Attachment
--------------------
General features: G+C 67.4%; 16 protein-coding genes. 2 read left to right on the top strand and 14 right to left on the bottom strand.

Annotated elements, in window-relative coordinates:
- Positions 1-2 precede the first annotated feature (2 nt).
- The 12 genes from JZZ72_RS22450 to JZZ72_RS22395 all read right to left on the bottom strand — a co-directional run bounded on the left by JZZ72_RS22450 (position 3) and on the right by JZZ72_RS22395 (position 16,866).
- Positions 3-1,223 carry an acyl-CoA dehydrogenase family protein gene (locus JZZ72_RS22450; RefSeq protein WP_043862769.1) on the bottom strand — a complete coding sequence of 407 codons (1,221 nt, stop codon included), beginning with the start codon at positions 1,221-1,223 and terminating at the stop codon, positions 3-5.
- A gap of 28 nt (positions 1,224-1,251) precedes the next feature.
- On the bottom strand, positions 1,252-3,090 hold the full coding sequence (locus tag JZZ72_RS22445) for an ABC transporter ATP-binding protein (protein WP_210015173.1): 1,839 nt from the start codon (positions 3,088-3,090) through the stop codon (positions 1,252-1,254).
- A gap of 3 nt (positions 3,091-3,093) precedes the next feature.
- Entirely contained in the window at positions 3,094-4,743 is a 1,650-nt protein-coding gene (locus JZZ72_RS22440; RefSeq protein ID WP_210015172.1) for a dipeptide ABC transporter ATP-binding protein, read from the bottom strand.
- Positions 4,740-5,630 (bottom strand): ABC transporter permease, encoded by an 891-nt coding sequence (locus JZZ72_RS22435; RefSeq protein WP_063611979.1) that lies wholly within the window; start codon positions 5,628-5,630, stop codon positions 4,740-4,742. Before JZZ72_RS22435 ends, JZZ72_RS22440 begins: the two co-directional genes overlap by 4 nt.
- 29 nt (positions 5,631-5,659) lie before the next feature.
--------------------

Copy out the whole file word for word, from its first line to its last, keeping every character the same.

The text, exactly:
General features: G+C 67.4%; 16 protein-coding genes. 2 read left to right on the top strand and 14 right to left on the bottom strand.

Annotated elements, in window-relative coordinates:
- Positions 1-2 precede the first annotated feature (2 nt).
- The 12 genes from JZZ72_RS22450 to JZZ72_RS22395 all read right to left on the bottom strand — a co-directional run bounded on the left by JZZ72_RS22450 (position 3) and on the right by JZZ72_RS22395 (position 16,866).
- Positions 3-1,223 carry an acyl-CoA dehydrogenase family protein gene (locus JZZ72_RS22450; RefSeq protein WP_043862769.1) on the bottom strand — a complete coding sequence of 407 codons (1,221 nt, stop codon included), beginning with the start codon at positions 1,221-1,223 and terminating at the stop codon, positions 3-5.
- A gap of 28 nt (positions 1,224-1,251) precedes the next feature.
- On the bottom strand, positions 1,252-3,090 hold the full coding sequence (locus tag JZZ72_RS22445) for an ABC transporter ATP-binding protein (protein WP_210015173.1): 1,839 nt from the start codon (positions 3,088-3,090) through the stop codon (positions 1,252-1,254).
- A gap of 3 nt (positions 3,091-3,093) precedes the next feature.
- Entirely contained in the window at positions 3,094-4,743 is a 1,650-nt protein-coding gene (locus JZZ72_RS22440; RefSeq protein ID WP_210015172.1) for a dipeptide ABC transporter ATP-binding protein, read from the bottom strand.
- Positions 4,740-5,630 (bottom strand): ABC transporter permease, encoded by an 891-nt coding sequence (locus JZZ72_RS22435; RefSeq protein WP_063611979.1) that lies wholly within the window; start codon positions 5,628-5,630, stop codon positions 4,740-4,742. Before JZZ72_RS22435 ends, JZZ72_RS22440 begins: the two co-directional genes overlap by 4 nt.
- 29 nt (positions 5,631-5,659) lie before the next feature.